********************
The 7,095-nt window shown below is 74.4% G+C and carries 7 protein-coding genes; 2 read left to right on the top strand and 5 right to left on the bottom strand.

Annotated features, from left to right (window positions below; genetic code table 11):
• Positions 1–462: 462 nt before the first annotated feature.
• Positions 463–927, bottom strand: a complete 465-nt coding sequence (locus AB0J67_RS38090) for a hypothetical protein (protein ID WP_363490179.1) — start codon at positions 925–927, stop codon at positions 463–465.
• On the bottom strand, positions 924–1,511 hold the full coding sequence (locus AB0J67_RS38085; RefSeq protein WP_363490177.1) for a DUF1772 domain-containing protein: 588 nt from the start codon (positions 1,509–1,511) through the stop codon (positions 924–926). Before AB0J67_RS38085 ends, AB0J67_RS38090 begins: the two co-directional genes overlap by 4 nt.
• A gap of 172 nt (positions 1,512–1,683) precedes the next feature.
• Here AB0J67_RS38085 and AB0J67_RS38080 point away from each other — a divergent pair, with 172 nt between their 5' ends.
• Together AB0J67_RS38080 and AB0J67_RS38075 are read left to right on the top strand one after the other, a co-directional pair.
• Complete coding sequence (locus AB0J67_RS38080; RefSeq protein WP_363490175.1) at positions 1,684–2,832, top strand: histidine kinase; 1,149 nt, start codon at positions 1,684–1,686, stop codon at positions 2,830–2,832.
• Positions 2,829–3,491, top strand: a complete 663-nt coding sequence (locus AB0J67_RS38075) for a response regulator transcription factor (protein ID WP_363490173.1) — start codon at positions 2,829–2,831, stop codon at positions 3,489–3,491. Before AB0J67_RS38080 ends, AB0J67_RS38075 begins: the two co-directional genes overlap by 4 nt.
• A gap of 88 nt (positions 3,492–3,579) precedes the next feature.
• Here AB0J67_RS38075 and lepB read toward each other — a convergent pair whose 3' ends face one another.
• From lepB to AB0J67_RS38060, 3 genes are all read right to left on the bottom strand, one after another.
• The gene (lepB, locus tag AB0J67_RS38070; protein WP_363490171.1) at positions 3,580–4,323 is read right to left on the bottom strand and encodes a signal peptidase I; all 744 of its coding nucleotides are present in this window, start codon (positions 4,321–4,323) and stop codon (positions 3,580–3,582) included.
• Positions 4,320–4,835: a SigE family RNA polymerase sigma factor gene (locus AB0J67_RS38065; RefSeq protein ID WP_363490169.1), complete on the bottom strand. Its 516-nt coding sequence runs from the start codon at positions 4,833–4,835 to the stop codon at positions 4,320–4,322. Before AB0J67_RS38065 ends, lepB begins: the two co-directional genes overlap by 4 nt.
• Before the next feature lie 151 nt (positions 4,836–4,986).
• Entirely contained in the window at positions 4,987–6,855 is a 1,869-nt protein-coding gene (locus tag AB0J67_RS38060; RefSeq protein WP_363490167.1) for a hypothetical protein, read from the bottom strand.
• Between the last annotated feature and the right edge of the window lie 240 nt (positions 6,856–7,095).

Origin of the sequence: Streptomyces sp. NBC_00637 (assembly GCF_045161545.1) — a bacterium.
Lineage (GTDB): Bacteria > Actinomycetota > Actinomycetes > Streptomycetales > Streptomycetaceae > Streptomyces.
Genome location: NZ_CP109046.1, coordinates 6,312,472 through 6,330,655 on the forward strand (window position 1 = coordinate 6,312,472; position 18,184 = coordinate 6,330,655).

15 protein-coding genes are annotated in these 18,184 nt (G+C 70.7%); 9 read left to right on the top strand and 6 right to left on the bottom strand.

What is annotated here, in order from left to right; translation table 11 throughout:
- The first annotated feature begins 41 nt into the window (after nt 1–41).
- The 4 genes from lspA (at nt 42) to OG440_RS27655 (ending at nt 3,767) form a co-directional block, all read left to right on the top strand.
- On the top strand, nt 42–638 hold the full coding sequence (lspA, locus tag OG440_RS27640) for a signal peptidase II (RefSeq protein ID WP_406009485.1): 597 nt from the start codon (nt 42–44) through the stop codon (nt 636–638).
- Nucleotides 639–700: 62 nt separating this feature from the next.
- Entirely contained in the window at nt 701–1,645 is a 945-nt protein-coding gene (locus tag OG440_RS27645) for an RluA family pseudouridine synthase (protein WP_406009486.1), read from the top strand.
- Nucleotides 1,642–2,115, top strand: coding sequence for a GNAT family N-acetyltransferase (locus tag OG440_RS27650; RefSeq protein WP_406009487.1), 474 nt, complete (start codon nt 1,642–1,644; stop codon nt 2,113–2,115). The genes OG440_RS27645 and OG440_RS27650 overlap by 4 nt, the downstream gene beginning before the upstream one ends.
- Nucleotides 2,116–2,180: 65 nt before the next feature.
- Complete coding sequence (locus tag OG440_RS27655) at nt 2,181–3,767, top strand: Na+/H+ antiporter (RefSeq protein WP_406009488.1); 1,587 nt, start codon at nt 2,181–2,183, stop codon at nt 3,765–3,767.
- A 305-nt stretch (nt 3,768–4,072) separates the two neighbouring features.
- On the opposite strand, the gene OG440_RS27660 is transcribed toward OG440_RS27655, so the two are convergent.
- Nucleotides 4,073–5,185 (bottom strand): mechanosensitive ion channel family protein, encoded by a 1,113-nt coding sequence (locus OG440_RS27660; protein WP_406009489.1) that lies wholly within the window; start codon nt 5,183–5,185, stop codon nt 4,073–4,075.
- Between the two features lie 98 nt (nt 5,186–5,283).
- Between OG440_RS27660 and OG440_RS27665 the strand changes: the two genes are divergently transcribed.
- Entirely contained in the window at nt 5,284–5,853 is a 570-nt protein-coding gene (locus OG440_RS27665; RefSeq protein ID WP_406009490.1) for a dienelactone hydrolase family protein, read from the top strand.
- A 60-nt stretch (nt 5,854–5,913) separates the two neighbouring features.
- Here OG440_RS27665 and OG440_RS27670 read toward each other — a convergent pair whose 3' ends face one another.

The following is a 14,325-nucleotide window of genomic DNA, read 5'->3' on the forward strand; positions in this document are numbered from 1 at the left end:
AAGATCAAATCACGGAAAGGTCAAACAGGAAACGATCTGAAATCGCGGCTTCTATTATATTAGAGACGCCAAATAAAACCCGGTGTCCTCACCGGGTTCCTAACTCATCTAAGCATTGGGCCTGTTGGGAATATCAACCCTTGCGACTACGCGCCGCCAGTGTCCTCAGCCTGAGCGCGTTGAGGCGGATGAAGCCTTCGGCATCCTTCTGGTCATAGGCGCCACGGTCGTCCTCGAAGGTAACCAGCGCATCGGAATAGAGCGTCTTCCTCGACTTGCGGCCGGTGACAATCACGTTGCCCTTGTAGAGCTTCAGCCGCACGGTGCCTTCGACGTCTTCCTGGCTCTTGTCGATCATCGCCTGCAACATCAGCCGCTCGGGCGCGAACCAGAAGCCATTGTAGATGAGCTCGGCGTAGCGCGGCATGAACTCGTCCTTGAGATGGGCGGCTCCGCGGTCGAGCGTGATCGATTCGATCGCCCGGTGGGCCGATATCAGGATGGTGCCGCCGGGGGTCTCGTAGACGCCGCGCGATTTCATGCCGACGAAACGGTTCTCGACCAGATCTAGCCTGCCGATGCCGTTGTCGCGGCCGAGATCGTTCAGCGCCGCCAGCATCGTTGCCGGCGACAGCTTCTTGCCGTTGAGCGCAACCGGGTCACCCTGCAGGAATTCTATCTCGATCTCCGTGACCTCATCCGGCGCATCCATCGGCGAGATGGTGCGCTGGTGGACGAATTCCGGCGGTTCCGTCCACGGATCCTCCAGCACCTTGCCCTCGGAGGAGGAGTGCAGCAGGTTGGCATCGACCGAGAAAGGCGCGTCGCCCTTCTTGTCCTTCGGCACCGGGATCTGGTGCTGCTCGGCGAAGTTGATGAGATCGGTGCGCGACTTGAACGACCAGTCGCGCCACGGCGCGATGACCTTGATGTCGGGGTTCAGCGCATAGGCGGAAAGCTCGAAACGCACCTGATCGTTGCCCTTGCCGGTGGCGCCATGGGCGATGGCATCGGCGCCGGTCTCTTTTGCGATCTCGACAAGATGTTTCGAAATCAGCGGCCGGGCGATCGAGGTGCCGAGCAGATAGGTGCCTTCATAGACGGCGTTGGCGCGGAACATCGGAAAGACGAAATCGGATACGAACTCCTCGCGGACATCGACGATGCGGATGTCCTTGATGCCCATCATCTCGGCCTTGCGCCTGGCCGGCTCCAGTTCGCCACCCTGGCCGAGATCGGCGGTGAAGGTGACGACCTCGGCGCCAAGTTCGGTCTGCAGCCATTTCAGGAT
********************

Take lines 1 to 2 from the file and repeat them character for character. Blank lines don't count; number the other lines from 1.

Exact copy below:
The 7,095-nt window shown below is 74.4% G+C and carries 7 protein-coding genes; 2 read left to right on the top strand and 5 right to left on the bottom strand.

Annotated features, from left to right (window positions below; genetic code table 11):